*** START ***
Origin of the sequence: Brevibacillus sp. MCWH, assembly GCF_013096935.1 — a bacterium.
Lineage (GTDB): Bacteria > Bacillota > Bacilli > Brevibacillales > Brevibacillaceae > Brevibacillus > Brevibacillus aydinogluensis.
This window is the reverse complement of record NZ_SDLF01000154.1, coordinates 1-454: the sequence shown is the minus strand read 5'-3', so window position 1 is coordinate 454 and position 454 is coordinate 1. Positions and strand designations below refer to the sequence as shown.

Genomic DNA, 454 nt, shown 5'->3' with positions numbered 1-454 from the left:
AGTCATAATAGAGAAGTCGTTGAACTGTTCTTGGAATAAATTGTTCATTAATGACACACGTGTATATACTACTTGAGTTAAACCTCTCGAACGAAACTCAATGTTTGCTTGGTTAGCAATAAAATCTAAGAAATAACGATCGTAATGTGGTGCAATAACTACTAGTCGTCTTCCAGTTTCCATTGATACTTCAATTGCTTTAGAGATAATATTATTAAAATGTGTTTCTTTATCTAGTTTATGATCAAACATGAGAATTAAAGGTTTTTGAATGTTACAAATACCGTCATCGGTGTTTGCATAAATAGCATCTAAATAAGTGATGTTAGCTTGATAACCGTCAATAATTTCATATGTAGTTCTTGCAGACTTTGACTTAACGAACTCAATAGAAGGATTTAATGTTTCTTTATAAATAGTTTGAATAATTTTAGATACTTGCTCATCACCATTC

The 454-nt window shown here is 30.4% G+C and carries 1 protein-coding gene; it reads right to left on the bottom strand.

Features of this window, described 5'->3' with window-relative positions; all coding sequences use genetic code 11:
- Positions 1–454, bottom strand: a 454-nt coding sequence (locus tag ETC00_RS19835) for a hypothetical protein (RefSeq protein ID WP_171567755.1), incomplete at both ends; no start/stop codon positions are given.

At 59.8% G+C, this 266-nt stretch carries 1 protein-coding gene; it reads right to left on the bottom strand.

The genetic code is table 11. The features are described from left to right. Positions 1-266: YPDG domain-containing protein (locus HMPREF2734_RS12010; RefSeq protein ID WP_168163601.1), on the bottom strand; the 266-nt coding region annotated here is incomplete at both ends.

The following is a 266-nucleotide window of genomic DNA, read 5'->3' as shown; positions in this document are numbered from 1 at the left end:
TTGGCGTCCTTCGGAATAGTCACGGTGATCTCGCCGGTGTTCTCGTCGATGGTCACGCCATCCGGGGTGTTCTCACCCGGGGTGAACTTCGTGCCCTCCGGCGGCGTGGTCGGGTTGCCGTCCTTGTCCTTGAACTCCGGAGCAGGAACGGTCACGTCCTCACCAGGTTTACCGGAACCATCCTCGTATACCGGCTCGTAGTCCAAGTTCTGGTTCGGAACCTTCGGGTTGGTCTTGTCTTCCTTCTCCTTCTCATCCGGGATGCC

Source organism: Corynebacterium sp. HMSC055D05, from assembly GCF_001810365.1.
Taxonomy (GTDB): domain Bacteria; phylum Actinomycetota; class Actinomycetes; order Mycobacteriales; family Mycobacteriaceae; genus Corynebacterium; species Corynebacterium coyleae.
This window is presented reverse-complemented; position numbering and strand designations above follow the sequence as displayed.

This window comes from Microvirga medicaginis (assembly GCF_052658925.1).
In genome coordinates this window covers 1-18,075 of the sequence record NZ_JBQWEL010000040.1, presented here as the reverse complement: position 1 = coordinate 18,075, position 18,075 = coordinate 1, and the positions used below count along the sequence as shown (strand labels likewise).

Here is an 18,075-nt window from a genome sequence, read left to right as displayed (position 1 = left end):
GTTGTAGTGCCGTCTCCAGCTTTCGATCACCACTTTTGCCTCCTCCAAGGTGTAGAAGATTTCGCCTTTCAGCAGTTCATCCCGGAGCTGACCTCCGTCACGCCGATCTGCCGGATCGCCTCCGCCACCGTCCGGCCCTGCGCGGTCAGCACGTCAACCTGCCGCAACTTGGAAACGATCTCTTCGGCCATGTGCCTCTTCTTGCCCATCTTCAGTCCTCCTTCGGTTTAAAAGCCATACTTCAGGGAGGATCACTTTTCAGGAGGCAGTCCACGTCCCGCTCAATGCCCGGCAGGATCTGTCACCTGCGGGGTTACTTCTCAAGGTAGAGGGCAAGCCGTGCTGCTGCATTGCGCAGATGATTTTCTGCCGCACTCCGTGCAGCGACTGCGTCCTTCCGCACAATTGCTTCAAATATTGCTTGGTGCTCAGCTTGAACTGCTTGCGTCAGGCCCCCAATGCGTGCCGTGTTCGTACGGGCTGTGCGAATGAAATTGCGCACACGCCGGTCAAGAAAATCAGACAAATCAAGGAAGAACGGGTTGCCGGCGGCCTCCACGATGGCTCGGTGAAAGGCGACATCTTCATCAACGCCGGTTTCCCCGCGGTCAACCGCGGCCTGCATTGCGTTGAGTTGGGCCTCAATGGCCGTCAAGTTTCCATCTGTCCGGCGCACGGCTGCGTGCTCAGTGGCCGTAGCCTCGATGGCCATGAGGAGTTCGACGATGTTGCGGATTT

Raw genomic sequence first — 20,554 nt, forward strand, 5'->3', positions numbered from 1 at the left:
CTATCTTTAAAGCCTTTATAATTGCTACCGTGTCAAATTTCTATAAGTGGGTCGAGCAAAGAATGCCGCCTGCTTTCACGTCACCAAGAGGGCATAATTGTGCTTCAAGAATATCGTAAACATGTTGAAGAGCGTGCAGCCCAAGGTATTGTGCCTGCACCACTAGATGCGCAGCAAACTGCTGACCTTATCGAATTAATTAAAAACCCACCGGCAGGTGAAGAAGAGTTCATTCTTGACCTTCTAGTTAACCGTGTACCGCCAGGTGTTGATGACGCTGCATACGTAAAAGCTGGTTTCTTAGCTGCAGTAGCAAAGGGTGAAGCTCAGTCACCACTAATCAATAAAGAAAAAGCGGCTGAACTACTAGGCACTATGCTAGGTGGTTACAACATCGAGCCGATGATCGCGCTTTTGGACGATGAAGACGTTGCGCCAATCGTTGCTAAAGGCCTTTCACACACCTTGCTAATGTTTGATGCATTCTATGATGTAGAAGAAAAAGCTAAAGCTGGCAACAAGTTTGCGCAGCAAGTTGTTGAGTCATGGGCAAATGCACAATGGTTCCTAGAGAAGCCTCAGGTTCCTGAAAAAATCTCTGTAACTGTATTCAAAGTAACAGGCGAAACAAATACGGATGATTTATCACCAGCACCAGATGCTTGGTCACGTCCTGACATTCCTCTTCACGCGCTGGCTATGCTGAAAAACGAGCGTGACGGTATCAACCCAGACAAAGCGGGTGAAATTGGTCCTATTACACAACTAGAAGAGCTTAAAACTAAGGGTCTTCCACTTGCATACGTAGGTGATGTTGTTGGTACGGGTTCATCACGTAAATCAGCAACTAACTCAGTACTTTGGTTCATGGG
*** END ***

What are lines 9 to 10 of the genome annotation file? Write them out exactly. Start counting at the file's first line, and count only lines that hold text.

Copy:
At 59.8% G+C, this 266-nt stretch carries 1 protein-coding gene; it reads right to left on the bottom strand.

The genetic code is table 11. The features are described from left to right. Positions 1-266: YPDG domain-containing protein (locus HMPREF2734_RS12010; RefSeq protein ID WP_168163601.1), on the bottom strand; the 266-nt coding region annotated here is incomplete at both ends.